Book Review: Lords of St. Thomas by Jackson Ellis

Lords of St. Thomas
by Jackson Ellis

Henry Lord was born and raised in St. Thomas, Nevada. He has spent his entire young life in the small town, as have his parents and grandparents. Henry lives with his parents and his grandfather, after whom he was named. It’s the 1930s and Hoover Dam is being built. The construction of the dam will cause the town to be submerged, so the residents are all moving away. Henry’s father and grandfather disagree about what they should do. The father believes they should leave and find a home and work in a nearby town. However, the grandfather refuses to sell his home and business to the government, and doesn’t believe the waters will reach the town.

The story is told is told from the viewpoint of the grandson, “Little” Henry. He is just a young boy when the town is being abandoned by the townsfolk, and doesn’t fully understand what is happening. The family experiences a lot of tragedy, but young Henry handles everything with respect and dignity.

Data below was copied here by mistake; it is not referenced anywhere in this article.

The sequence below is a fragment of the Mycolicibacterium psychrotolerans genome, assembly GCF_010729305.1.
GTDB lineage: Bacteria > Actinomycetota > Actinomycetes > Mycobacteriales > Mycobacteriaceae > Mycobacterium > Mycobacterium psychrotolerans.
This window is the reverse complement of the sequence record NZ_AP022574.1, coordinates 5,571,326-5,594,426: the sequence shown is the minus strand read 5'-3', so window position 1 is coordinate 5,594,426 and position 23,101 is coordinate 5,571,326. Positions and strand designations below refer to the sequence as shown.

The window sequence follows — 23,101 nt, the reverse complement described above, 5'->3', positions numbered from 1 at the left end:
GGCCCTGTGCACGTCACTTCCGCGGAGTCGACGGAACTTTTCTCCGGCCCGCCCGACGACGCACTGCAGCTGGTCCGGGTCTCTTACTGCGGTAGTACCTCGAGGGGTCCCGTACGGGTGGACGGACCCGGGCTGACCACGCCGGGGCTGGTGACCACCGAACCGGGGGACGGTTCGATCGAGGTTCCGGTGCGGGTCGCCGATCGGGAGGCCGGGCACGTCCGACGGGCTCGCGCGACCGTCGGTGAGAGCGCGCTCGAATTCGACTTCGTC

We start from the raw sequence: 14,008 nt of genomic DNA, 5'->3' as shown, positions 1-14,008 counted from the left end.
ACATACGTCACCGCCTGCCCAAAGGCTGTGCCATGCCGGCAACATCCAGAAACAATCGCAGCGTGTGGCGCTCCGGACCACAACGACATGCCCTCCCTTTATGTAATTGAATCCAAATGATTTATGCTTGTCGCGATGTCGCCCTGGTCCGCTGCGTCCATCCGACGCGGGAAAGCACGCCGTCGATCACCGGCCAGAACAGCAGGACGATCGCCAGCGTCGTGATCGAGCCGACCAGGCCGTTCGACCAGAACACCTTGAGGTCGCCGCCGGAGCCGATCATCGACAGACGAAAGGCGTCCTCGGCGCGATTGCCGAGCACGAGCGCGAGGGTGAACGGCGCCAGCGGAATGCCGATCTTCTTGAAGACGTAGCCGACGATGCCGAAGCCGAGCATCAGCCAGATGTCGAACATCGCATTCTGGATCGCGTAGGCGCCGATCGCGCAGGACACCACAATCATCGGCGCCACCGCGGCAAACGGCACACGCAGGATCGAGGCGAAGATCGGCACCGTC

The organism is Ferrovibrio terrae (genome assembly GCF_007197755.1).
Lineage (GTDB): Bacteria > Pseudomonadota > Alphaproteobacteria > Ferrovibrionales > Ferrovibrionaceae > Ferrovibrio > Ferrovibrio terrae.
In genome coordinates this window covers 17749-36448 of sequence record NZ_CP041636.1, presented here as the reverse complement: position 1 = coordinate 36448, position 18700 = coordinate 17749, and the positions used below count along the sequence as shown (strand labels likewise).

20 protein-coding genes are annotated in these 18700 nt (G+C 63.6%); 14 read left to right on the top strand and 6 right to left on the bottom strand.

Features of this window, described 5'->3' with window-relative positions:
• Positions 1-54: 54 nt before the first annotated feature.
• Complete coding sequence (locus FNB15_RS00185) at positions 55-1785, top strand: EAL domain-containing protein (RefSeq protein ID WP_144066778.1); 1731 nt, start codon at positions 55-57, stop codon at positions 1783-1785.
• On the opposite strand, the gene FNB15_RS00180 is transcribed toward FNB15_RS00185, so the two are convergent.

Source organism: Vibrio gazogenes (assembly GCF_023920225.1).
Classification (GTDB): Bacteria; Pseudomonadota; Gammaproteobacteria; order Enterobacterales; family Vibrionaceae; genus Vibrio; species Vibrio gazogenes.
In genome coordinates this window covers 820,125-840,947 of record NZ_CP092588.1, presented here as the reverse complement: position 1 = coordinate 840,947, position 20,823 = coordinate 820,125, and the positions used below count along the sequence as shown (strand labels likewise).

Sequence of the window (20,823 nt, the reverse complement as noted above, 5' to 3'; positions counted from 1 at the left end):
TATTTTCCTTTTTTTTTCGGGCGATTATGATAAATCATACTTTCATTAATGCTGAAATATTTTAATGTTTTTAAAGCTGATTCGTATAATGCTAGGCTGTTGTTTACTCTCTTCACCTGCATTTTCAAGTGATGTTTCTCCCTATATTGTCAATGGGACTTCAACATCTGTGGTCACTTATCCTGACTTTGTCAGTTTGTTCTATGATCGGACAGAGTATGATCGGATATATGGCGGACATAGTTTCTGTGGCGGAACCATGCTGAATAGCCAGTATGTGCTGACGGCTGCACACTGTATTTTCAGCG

A historical fiction account of St. Thomas, Nevada. St. Thomas was a small town abandoned by the residents in the 1930s after the Hoover Dam was built and the waters of Lake Mead submerged it. The last remaining resident of the town was Hugh Lord, who was the inspiration for the character of Henry Lord.

A heartwarming story about family and home. Beautifully written. This short book manages to evoke a number of emotions, including happiness, sadness, anger, and hope.

I received a copy of this book from the author in exchange for an honest review. This book is expected to be published in April 2018.

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